Skip to main content

Investing in water and sanitation is no dirty business

In an era of smart cities, 3D printing and artificial intelligence, The Economist awarded the “humble loo” the world’s greatest innovation. Why? It has saved the lives of billions. The World Health Organization concluded that one dollar spent on sanitation generates a return of $5.50. In Latin America the return climbs over $7.00 – the second highest after East Asia. When people are healthier, productivity improves and attrition and absenteeism decline.

Investing in water and sanitation is no dirty business

In Latin America, 36 million people are without drinking water. Investing in the sector is crucial given the effects brought on by climate change.

Water and sanitation goes beyond health. It affects education, gender equality, trade, economic growth, food security, energy and the environment. With climate change catalyzing more frequent and extreme weather events such as droughts and floods, rainfall and water flows are less predictable than ever. The ripple effects of water shortages in countries like Brazil raise electricity costs, commodity prices, and inflation while squashing investor confidence.

Despite Latin America and the Caribbean’s economic growth over the last decades, water and sanitation numbers are still staggering and unevenly distributed. Access to improved sanitation still eludes 110 million people, and 36 million are without drinking water. In Bolivia, Brazil, Haiti, Nicaragua and Peru, less than half of the rural population has adequate sanitation. Global economic losses associated with these shortcomings are an estimated $260 billion per year, costing countries up to 7 percent of GDP.

One of the most important development challenges of the 21st century, universal and equitable access to water and sanitation is center stage as a UN Sustainable Development Goal for 2030. Achieving this goal would lead to a global increase of 3.2 billion productive days.

However,  77 percent of countries indicate that their water and sanitation financing is insufficient. While government has traditionally taken a lead to close the gap in infrastructure investment, the private sector is increasingly involved. A recent Financial Times article says the sector’s attraction is two-fold. Investors recognize water scarcity and sustainability concerns as a business priority, plus they are drawn to the sector’s promising financial returns.

[caption id="attachment_5783" align="alignnone" width="866"]Efficient water use and supply is key to mitigating the effects of climate change Efficient water use and supply is key to mitigating the effects of climate change[/caption]

In Brazil, for example, the government is collaborating with private firms to ensure services reach more people in areas where public water and sanitation utilities are overstretched. In 2016, the Inter-American Investment Corporation, acting on behalf of the Inter-American Development Bank Group, disbursed the first tranche of a loan for 320 million Brazilian reais (approximately $89 million) to Aegea Saneamento e Participações S.A.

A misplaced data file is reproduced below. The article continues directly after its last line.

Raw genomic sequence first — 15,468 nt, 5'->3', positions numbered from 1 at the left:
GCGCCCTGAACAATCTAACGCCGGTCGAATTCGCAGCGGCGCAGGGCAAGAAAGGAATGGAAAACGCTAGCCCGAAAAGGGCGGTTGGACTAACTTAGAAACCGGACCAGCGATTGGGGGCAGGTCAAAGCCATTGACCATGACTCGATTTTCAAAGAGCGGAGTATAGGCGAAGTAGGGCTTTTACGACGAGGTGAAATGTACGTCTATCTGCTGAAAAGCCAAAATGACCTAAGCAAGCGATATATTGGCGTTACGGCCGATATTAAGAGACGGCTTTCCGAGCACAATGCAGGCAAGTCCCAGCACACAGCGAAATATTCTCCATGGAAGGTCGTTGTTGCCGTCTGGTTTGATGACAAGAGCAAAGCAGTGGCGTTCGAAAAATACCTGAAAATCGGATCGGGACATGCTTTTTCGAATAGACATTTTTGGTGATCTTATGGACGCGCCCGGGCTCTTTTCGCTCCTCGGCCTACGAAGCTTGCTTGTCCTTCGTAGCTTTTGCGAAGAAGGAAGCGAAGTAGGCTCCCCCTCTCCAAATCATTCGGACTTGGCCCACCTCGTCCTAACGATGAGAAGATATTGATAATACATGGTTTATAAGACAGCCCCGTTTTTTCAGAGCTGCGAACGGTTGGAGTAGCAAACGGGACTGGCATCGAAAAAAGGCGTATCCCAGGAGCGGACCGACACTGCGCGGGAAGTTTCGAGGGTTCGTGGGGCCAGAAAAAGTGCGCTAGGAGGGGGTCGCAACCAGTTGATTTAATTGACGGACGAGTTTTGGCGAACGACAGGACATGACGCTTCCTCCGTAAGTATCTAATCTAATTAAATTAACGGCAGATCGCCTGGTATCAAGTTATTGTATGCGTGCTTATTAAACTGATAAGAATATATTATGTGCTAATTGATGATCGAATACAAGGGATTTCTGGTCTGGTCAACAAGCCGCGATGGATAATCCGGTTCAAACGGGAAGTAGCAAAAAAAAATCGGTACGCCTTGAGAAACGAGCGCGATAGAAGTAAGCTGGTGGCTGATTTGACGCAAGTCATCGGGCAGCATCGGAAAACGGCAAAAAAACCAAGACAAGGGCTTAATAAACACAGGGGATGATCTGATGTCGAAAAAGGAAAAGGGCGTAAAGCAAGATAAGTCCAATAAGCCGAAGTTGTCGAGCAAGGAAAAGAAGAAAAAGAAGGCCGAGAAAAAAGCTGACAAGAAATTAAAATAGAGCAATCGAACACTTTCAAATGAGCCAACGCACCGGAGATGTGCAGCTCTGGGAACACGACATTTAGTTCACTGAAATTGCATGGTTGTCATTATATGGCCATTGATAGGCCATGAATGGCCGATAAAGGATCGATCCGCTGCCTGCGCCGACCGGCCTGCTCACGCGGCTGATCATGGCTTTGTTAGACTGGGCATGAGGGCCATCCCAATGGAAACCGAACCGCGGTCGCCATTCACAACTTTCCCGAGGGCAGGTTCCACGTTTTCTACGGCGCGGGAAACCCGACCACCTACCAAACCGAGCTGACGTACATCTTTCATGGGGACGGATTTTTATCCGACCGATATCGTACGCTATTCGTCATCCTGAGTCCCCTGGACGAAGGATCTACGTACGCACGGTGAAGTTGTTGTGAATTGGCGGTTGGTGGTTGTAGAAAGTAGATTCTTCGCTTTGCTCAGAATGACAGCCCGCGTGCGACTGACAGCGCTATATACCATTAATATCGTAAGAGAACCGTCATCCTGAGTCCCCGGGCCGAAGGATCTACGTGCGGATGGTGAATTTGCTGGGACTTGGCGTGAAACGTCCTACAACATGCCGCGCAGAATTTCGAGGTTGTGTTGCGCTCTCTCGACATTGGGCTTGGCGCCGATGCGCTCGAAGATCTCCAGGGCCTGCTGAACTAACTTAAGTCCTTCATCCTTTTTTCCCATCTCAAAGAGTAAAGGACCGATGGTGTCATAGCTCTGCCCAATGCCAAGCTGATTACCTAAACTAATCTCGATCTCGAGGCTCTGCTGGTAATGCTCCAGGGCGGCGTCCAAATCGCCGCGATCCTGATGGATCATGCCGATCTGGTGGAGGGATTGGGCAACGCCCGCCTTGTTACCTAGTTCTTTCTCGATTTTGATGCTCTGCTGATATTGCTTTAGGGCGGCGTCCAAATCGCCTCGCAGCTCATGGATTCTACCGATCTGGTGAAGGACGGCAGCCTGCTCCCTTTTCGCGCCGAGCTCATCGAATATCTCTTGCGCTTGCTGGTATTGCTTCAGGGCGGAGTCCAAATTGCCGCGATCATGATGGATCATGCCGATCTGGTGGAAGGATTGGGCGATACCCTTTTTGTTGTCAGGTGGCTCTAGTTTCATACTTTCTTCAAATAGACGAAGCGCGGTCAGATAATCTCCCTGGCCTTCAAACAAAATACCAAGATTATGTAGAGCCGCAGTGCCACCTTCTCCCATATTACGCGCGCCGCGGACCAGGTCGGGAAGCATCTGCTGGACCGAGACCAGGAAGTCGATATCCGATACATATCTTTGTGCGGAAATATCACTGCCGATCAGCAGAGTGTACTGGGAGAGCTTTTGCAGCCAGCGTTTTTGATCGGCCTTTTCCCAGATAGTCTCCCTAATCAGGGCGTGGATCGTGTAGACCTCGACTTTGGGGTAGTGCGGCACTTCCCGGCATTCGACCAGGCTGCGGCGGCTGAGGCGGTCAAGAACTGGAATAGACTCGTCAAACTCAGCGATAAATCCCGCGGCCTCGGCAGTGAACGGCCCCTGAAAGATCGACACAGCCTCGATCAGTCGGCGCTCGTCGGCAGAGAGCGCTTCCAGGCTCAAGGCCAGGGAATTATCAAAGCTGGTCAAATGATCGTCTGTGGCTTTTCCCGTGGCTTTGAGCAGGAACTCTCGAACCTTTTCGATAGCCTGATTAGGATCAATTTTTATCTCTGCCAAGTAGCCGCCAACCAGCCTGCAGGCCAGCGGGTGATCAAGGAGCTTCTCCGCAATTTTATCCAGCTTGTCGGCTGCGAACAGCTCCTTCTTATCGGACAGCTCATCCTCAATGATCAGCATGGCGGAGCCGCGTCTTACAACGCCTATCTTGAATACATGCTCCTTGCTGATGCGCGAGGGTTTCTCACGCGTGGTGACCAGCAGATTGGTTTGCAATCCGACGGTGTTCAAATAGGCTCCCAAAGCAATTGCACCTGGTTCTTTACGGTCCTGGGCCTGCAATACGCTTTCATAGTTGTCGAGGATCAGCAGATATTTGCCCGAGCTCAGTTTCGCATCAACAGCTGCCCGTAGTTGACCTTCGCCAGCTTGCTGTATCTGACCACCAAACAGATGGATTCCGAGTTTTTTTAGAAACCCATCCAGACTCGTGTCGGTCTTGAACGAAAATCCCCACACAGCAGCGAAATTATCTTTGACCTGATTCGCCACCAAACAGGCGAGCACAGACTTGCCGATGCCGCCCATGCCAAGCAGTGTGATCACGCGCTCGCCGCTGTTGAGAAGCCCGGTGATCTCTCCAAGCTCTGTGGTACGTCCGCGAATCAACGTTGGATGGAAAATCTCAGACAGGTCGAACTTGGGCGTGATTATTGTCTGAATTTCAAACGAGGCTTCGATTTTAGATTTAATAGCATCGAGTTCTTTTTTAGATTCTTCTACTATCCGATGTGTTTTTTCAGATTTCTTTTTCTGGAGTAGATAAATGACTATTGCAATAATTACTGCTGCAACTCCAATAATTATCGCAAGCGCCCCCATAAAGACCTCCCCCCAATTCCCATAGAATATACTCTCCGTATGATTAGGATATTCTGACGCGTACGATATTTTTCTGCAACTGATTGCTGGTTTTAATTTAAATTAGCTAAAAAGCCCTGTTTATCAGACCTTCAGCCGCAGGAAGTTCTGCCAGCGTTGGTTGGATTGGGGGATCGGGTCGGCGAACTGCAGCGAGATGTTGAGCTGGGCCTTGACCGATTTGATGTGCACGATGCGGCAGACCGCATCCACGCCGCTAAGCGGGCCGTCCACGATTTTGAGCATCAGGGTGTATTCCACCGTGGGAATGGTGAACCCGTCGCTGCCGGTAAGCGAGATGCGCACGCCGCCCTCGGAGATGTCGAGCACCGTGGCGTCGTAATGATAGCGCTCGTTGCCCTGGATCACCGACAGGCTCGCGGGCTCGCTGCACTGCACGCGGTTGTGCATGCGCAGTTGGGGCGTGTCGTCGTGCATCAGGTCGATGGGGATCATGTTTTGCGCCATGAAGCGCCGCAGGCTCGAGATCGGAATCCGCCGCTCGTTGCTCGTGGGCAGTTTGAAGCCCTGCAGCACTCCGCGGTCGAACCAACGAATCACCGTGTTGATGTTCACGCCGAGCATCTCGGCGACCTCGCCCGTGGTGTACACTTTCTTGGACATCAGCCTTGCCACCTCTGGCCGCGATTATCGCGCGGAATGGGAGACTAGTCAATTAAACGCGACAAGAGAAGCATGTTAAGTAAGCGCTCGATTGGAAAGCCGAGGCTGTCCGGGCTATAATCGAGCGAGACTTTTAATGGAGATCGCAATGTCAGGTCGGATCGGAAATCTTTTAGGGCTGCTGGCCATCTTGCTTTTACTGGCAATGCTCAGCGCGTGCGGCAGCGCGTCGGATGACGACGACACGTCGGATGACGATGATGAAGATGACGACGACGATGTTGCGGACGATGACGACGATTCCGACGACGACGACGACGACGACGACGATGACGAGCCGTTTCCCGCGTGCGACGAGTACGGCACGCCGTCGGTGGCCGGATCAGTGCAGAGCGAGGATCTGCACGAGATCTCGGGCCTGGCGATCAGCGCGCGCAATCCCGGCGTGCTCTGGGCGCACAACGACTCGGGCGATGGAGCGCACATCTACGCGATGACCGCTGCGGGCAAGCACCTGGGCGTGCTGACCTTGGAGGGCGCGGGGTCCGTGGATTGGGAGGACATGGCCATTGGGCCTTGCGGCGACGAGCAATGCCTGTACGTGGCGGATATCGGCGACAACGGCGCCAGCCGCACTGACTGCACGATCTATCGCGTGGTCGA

Aegea, based in São Paulo, brings water and sanitation to over 2.2 million people in 44 cities across Brazil. The company now seeks to expand its network and improve operations through an 856 million reais investment project ($238 million). IIC’s 12-year door-to-door loan in local currency is tailored to the reality of the sector and mitigates the company’s exposure to foreign exchange fluctuations. Project structures with longer tenors and in local denominations are especially attractive given the timelines of water and sanitation investments and the currency fluctuations found in countries such as Brazil.

The project aims to increase service coverage for Brazilians and fill the financing gap for industrial water treatment infrastructure. Current estimates suggest the industry is valued at $53 billion globally.

Additionally, the IIC coupled its loan with advisory services that included an assessment of Aegea’s water-loss reduction program as well as analysis of its risk management for extreme events brought on by climate change.

While financing, particularly mobilizing funds from multilateral development banks and institutional investors, will continue to push the sector to universal access, climate-readiness will play a growing role in modernizing water and sanitation for the future. Ensuring all people in Latin America and the Caribbean have access to a loo is just the beginning.

Authors

Elizabeth Nicoletti

Elizabeth Nicoletti maneja comunicaciones ejecutivas y participación de partes interesadas en BID Invest, donde cubre proyectos complejos de infraestr

Development Impact

Related Posts

  • SW24 James Scriven and Gabriel Azevedo
    A Global Movement for Sustainable Growth Sprouts in the Heart of Amazonia

    IDB Invest Sustainability Week 2024 brings together an array of public and private sector stakeholders, the impact investors community, governments, international organizations, and civil society in Manaus with one goal: scaling up impact.

  • A woman at a tech company
    Seven Factors that Make Inclusion a Winning Strategy for Business

    The participation of stakeholders and vulnerable communities in the design of projects and in the value chain, accompanied by a commitment to diversity and a robust sustainability policy, are an ethical imperative, but also the best way to achieve business objectives.

  • Productos amazónicos
    Bioeconomy: Business with a Focus on the Planet

    Replacing chemicals and unsustainable materials with bioproducts, extracting forest products like seeds and fruits, or generating bioenergy from agricultural waste are just some practices creating economic opportunities for local communities while protecting ecosystems and improving resident’s lives.